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MicroRNA regulation of type 2 innate lymphoid cell homeostasis and function in allergic inflammation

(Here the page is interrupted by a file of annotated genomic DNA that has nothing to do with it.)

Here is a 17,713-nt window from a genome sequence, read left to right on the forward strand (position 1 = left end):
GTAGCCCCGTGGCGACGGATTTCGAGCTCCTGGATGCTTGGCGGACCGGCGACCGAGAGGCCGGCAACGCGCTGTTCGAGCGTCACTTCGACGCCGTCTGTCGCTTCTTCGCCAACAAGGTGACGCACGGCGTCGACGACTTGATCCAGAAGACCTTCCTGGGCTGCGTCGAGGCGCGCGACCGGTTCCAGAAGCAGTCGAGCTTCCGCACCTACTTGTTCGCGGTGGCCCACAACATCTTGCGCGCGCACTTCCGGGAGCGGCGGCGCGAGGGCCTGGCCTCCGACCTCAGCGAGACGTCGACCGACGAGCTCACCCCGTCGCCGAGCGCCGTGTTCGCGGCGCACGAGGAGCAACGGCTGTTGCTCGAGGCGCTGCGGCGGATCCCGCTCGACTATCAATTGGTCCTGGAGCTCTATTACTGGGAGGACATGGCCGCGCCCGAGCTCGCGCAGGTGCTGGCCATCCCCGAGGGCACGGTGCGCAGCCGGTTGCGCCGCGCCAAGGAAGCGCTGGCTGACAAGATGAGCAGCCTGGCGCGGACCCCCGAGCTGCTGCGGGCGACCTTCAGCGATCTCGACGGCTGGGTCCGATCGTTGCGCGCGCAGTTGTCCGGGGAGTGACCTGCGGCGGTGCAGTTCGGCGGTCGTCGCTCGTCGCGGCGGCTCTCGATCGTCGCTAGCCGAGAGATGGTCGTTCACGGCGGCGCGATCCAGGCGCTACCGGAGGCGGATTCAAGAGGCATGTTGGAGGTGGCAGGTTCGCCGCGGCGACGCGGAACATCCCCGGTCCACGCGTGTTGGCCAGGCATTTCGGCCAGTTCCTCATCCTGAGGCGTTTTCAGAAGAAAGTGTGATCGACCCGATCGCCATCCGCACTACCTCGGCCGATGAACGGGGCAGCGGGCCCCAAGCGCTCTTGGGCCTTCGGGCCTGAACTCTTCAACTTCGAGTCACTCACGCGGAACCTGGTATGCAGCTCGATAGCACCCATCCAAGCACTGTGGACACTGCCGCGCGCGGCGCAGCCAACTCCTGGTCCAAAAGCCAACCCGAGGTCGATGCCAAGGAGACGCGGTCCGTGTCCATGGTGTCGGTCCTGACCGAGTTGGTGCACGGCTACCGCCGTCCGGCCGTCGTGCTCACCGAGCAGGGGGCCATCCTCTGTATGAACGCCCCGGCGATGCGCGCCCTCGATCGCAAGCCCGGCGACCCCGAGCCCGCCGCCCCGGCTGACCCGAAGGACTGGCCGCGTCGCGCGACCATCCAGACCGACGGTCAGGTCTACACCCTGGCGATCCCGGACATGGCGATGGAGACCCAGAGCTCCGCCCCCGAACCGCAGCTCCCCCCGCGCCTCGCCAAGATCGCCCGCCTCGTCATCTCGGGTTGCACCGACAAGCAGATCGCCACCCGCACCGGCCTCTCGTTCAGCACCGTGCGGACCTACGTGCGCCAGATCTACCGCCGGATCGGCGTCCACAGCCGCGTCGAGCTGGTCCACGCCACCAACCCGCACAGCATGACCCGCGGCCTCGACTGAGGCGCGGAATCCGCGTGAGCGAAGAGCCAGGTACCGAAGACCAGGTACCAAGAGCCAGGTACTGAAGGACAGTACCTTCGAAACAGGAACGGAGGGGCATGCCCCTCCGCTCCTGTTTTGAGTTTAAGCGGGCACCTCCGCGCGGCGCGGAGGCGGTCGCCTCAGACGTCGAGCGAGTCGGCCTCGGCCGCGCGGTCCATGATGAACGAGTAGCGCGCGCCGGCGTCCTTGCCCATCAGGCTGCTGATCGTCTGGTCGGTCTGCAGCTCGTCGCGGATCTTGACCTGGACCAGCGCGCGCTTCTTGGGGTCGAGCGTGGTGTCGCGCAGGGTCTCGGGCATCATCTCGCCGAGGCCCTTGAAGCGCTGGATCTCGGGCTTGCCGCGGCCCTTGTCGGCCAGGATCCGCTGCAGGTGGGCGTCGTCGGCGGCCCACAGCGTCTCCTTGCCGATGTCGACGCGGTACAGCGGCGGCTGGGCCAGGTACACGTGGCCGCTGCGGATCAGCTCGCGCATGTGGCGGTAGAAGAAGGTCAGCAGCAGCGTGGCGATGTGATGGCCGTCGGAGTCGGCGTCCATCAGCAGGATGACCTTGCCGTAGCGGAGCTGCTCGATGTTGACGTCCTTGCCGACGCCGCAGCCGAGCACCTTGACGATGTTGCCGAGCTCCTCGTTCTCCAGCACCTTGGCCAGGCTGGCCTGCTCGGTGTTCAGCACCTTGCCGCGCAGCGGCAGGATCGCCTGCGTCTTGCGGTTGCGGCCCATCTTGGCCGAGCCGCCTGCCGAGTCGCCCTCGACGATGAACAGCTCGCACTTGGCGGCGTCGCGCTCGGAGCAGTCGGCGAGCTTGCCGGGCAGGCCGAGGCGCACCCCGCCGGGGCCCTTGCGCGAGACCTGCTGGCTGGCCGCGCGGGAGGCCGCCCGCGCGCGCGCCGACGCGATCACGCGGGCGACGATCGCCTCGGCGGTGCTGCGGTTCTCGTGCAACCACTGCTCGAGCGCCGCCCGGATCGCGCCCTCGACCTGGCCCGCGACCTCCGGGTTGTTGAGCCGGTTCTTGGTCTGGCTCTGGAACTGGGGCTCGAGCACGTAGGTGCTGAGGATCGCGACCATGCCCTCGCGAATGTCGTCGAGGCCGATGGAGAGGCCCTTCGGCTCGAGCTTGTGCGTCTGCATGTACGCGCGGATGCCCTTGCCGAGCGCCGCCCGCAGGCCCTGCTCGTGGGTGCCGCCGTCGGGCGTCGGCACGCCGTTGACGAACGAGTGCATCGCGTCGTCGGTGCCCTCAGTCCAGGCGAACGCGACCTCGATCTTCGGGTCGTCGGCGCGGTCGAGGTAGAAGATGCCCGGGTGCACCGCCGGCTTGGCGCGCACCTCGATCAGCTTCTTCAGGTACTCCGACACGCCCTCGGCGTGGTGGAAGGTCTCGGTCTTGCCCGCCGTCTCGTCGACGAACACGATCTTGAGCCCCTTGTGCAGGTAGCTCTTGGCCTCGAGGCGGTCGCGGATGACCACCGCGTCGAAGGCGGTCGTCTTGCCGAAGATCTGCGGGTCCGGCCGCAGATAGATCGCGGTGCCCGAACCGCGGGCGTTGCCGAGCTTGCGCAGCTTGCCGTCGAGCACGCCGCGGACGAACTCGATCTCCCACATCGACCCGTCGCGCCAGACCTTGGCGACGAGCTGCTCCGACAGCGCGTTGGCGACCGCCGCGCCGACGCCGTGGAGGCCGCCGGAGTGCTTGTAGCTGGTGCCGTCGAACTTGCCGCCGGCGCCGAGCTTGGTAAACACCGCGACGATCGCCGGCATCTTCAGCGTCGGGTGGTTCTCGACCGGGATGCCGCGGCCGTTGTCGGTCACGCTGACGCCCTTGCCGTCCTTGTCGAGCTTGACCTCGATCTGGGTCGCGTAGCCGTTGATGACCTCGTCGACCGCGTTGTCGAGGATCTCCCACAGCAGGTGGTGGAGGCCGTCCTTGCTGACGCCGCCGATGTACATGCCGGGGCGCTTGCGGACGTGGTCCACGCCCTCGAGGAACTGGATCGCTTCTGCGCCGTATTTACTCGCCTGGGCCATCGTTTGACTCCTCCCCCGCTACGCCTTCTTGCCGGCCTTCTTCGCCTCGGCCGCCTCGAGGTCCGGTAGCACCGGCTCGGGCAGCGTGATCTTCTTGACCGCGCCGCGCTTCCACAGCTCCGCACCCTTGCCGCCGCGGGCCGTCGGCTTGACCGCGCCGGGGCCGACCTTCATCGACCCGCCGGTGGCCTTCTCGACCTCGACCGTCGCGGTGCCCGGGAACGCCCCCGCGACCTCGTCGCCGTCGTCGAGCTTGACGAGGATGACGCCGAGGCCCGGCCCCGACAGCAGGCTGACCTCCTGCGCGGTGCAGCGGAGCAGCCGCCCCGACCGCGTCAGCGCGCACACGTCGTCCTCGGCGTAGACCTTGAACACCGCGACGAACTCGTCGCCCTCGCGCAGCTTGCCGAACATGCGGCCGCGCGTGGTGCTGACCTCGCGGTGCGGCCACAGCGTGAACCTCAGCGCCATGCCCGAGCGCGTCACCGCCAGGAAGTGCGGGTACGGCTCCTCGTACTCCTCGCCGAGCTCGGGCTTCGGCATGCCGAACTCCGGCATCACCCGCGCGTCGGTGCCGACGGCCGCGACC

MicroRNAs (miRNAs) exert powerful effects on immunity through coordinate regulation of multiple target genes in a wide variety of cells. Type 2 innate lymphoid cells (ILC2s) are tissue sentinel mediators of allergic inflammation. We established the physiological requirements for miRNAs in ILC2 homeostasis and immune function and compared the global miRNA repertoire of resting and activated ILC2s and T helper type 2 (TH2) cells. After exposure to the natural allergen papain, mice selectively lacking the miR-17∼92 cluster in ILC2s displayed reduced lung inflammation. Moreover, miR-17∼92-deficient ILC2s exhibited defective growth and cytokine expression in response to IL-33 and thymic stromal lymphopoietin in vitro. The miR-17∼92 cluster member miR-19a promoted IL-13 and IL-5 production and inhibited expression of several targets, including SOCS1 and A20, signaling inhibitors that limit IL-13 and IL-5 production. These findings establish miRNAs as important regulators of ILC2 biology, reveal overlapping but nonidentical miRNA-regulated gene expression networks in ILC2s and TH2 cells, and reinforce the therapeutic potential of targeting miR-19 to alleviate pathogenic allergic responses.

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